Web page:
Archive for Cancer

Poetry and the Olympics: Remembering Papa II

I’ll have to leave the coverage of the Olympics to attend a birthday party tonight. Thanks to the DVR, we get to do it all.

Writing about Papa earlier, and thinking about birthday parties, I was reminded of another poem I wrote for and about him.  So here it is…

April

February, new doc said “tests.”
March, we knew for sure.
April, it began to sink in.

May was busy with party preparations.
June was his 75th. The invitation read
(And I kid you not), “…if he lasts that long.”

He insisted, and it was his party.
It was a grand one, but not too grand:
Bombay Sapphire Gin, but only on the first round.

Some came because they knew the news.
Some didn’t come for the same reason.
Some didn’t know until they came and saw him bald.

He surprised us.
Made up with his sister,
Had no nausea. “Blessings.”

Then came radiation
Burns. Aspirated lungs,
Not a blessing.

So excruciating, in fact, that
He reported
The technician.

July, more treatments.
August, they were supposed to be over.
September, they weren’t.

October, his stubborn guest had
Settled in, and he
Settled into bed.

For a while, he enjoyed his life
Passing before him, a parade of students, friends, lovers,
Some of them one in the same.

And cousins,
White and black, a fact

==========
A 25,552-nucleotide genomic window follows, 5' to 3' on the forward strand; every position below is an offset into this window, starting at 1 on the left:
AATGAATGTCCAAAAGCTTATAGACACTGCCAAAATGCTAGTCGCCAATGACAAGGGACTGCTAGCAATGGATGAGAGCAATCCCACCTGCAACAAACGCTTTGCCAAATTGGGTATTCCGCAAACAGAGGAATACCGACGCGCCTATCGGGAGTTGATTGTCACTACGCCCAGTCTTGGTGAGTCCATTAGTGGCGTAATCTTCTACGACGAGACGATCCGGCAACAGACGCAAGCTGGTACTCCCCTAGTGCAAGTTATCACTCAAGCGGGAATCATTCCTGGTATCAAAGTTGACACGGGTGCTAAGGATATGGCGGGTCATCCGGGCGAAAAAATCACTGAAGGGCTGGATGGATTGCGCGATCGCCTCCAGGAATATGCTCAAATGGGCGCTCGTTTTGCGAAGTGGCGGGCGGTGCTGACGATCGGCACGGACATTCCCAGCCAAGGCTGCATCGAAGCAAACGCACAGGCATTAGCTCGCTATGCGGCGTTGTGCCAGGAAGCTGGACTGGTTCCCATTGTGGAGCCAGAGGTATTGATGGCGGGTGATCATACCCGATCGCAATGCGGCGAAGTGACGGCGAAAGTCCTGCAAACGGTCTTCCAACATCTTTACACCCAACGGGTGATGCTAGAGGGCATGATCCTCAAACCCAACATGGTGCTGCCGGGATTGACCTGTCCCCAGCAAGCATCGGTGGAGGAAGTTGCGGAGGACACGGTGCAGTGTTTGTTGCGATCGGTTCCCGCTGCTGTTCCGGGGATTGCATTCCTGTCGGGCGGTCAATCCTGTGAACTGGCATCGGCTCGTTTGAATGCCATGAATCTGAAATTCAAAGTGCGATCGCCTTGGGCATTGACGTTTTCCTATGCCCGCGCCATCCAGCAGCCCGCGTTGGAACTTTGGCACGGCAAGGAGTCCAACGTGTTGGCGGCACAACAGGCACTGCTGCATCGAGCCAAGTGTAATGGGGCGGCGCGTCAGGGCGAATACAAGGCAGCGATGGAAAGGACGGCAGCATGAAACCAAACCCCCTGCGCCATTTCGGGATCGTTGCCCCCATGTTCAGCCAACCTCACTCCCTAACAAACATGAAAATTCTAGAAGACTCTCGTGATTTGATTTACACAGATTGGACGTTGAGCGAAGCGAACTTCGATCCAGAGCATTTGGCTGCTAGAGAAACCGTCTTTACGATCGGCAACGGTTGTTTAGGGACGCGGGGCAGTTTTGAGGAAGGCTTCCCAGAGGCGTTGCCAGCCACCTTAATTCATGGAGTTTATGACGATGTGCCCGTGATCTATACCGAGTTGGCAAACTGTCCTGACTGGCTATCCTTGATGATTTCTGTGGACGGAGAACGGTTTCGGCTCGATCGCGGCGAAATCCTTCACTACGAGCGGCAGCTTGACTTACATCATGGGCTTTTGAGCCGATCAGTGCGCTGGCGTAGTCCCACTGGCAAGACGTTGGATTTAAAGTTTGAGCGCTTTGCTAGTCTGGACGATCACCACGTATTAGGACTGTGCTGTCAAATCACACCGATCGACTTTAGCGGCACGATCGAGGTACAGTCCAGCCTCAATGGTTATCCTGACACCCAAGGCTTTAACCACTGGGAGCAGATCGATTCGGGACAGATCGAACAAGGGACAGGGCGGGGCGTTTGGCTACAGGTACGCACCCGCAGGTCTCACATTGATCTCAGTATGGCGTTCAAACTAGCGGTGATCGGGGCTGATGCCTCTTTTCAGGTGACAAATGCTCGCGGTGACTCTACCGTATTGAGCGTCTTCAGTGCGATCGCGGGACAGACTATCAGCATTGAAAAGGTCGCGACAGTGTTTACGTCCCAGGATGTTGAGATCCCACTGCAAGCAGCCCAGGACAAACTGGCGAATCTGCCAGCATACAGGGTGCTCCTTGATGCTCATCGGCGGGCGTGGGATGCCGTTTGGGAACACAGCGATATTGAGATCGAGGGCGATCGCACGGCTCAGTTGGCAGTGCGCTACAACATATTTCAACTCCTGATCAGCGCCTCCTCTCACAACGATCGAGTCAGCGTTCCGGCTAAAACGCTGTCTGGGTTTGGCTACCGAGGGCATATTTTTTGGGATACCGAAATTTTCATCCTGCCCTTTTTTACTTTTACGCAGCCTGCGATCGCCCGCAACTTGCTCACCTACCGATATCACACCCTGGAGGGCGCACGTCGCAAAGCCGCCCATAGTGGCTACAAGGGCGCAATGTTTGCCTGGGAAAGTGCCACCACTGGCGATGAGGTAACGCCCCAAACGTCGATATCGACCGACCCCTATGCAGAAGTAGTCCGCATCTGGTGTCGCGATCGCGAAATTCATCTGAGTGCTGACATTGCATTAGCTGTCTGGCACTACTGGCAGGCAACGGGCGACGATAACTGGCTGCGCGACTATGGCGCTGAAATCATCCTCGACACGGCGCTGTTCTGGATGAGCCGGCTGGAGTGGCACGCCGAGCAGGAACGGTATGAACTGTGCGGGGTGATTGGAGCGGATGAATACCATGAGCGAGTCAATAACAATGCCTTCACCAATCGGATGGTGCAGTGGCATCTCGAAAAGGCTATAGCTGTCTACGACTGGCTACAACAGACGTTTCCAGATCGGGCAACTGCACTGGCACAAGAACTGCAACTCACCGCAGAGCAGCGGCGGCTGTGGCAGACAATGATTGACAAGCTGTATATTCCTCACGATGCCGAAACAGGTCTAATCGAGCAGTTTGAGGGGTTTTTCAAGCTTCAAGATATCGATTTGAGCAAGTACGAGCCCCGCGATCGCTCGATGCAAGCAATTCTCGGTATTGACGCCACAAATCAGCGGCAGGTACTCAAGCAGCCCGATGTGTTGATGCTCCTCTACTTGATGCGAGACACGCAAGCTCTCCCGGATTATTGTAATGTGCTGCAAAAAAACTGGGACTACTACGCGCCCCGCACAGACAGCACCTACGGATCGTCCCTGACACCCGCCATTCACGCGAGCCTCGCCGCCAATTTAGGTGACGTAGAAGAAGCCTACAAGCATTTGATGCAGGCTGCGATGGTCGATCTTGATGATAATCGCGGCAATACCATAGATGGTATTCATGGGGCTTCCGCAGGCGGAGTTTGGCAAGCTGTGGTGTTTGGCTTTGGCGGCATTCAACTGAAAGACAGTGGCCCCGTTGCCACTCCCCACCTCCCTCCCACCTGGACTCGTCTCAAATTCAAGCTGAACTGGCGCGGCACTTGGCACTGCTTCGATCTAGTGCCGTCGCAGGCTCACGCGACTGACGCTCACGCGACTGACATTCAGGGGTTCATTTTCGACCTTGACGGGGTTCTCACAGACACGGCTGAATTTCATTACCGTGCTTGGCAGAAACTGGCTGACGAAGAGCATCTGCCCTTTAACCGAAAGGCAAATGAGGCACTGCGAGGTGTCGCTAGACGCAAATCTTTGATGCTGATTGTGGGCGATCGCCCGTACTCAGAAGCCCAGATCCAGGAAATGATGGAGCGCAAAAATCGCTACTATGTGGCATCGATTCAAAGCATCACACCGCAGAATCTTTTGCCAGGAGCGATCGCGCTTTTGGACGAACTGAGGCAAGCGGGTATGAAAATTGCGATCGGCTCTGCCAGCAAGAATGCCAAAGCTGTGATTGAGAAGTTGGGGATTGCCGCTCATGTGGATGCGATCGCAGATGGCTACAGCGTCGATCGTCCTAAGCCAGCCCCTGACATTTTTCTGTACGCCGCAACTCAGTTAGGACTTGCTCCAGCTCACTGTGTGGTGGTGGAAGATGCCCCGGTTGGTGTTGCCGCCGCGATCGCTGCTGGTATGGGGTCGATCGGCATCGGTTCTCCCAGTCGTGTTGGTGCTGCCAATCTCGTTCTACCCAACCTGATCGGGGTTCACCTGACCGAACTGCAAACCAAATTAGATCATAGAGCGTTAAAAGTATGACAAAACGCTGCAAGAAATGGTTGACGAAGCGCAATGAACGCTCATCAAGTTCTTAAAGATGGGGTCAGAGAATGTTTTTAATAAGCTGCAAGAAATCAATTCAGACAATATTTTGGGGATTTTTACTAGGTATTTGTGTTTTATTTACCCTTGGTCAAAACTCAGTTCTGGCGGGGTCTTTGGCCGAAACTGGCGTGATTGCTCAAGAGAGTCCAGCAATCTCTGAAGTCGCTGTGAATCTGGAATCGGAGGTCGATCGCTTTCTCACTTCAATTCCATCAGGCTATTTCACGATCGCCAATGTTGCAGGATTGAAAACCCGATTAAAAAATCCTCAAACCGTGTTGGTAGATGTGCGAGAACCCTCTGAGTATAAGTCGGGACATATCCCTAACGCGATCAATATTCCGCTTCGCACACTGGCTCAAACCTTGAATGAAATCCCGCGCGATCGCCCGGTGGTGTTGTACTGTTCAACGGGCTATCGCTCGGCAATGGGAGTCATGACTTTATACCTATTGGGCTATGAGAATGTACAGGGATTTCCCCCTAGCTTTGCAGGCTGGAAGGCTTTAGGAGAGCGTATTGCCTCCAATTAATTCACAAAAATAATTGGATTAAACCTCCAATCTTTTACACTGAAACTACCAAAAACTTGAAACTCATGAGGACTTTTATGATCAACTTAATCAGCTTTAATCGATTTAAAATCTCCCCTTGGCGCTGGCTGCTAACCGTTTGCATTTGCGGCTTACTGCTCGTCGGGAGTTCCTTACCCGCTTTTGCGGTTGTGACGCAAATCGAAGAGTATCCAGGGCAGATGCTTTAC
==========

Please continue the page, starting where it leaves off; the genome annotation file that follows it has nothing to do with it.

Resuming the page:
Of which he was particularly proud.

He dictated letters to me and
I was surprised. To the recipients he said
“Forgive me?” and “I’m sorry.”

He even wrote my mother,
Admitting she’d been right
All along.

November,
He began losing track and the
Disorientation disturbed him.

December came,
As did my brother,
And then he left us for real.

January, “The coldest day on record,”
We left ashes at the Brinson family
Cemetery, and at the several-times-transplanted

Fig tree. The one
They said wouldn’t live.
Yet still it does.

February and March were filled with
Sorting out – books, letters and why
He did what he did and didn’t do.

April, it began
To sink in, again.
For real.

Laura Overstreet Biering, Copyright, 020610

Poetry and the Olympics: Remembering Papa

I missed writing yesterday – it just slipped my mind – does that ever happen to you?

So today, there’ll be two posts!  The first of which is in memory of my father.  Papa was never an athlete.  He was, nevertheless, a big fan.  And he loved the Olympics.  He was especially proud of the athletes from Auburn University where he taught, and most especially proud of those who had been his students, including Rowdy Gaines.  So naturally, I am remembering Papa, his last months, in particular…

I Remain

Six years since we heard the word,
Over five since you’ve been gone.
It took you fast,
It took you slow-
Ly. There was no pain
And then only
Pain.
I remain
Thankful

For the unpronouncably-named medications,
The couch in your bedroom
On three legs and a brick,
The place I supposedly slept,
And from which I listened to each gurgling breath,
Wondering, worrying, hoping, feeling
Guilty as hell.
I remain
Thankful

That there were cousins,
Some of them not-even-really
Cousins, bringing bread pudding,
Sharing in your care,
Nursing you in ways I could not, would not.
Thankful that you’d splurged
On the electronically-bending bed,
Purchased for pleasure, not knowing at the time
The need around the bend.
I remain
Not thankful

At all
For hospice
Not helpful
At all
In the end.

Damn them.

 

Laura Overstreet Biering, Copyright March, 2011